The outbreak of the French revolution coincided with the beginning of George Washington's first administration, but by 1793, warfare had engulfed Europe, pitting England, Prussia, Austria, and Spain against the new French Republic.
In the cabinet Thomas Jefferson opposed any expression of neutrality while Alexander Hamilton supported it. Washington eventually sided with the latter and issued a proclamation of neutrality that barred American ships from supplying war matériel to either side. The proclamation stated that the United States would not offer protection to Americans who violated neutrality laws, and that the United States would actively prosecute anyone within its jurisdiction who violated international law with respect to neutrality.
The issue was very sensitive. The United States had won the War of Independence largely through the military and financial support of France, but that was before the French Revolution. Hamilton and his fellow "aristocratic" supporters were not in symnpathy with the revolution. Their argument, which ultimately persuaded Washington, was that France had helped in a war in which they had an interest in the outcome. France's new war was entirely of a European nature and the United States had no interest. Hamilton said as much in newspaper articles written under the name "Pacificus". In the third Pacificus letter, he suggested that France was not due American support since she had to a degree brought the situation on herself.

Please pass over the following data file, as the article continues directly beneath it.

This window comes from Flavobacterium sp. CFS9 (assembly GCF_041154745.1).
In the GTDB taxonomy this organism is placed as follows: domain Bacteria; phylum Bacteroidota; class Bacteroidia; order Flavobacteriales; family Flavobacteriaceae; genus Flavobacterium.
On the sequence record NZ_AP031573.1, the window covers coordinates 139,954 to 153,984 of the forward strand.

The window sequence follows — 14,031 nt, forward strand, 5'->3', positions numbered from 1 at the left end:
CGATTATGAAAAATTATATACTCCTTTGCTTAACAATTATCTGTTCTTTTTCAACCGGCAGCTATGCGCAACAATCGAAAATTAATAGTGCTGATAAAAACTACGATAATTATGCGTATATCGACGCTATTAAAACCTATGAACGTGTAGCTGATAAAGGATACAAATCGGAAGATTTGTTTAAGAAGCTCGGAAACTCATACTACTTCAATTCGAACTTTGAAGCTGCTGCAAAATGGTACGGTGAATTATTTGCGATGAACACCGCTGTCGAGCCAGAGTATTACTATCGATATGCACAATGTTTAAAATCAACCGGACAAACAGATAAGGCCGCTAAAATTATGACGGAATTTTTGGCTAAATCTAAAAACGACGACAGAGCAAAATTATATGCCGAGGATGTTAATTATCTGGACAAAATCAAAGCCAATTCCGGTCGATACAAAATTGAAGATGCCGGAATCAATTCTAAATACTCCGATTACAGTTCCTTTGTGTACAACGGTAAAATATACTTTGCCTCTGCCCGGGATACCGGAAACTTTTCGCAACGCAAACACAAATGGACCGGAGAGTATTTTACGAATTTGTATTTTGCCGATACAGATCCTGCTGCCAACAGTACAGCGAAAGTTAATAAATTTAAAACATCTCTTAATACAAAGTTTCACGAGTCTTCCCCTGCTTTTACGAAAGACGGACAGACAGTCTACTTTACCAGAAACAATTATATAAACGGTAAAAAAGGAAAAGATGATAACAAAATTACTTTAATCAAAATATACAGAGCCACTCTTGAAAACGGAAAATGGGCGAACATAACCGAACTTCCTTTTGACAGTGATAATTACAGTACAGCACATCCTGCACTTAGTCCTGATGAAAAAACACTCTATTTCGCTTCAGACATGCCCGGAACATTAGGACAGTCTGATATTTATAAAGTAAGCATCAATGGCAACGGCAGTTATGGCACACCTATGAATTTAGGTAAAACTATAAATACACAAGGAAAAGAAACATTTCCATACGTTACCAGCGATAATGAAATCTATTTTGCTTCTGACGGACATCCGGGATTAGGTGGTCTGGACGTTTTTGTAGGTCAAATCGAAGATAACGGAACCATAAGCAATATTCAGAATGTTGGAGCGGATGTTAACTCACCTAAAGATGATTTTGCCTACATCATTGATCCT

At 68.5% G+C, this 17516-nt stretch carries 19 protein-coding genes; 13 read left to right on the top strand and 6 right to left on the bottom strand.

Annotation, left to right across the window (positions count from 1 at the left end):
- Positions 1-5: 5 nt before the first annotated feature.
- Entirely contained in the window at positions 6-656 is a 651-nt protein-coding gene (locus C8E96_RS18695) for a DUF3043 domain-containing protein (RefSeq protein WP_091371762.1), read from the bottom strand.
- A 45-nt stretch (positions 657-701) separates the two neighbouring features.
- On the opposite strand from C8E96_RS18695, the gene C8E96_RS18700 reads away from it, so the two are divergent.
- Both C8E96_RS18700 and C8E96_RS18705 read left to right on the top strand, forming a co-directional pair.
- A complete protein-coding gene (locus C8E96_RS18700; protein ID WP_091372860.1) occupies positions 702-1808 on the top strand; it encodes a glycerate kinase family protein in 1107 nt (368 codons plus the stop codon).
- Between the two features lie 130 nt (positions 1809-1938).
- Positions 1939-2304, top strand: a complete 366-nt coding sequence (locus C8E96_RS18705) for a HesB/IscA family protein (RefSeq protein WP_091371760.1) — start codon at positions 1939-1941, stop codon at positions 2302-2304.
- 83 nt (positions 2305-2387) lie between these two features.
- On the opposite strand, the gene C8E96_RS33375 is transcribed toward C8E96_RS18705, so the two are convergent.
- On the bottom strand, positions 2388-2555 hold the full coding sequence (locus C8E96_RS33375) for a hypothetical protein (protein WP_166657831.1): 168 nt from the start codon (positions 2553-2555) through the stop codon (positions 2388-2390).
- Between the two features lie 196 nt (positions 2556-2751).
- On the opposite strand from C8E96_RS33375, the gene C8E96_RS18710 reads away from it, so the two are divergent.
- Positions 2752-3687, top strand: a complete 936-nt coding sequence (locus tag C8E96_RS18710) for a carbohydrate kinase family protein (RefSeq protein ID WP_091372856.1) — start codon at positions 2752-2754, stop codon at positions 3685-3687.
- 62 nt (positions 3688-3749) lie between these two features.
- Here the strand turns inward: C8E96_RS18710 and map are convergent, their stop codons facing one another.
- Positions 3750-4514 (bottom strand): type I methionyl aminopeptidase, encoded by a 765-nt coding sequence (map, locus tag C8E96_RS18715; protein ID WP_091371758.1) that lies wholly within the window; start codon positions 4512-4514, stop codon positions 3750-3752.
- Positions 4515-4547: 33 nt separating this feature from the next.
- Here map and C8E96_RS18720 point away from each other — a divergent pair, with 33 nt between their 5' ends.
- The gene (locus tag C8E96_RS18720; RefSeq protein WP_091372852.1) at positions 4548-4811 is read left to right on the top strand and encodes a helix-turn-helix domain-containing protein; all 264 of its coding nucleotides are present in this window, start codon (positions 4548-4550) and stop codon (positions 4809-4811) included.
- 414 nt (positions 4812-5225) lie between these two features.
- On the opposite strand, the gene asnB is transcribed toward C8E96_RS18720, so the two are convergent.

Jefferson and his adherents, to the contrary, were inspired by the revolution and felt that neutrality was a betrayal. Jefferson wrote to Hamilton that:
I consider the people who constitute a society or nation as the source of all authority in that nation, as free to transact their common concerns by any agents they think proper, to change these agents individually, or the organisation of them in form or function whenever they please: that all the acts done by those agents under the authority of the nation, are the acts of the nation, are obligatory on them, & enure to their use, & can in no wise be annulled or affected by any change in the form of the government, or of the persons administering it.
It was a good argument, based on the same principle that the U.S. Constitution was instituted by "the people." However, there was nothing to gain and much to lose for the United States to involve itself in a European conflict, and whether from Hamilton's logic or the clear national interest, Washington opted for neutrality.
See neutral rights.
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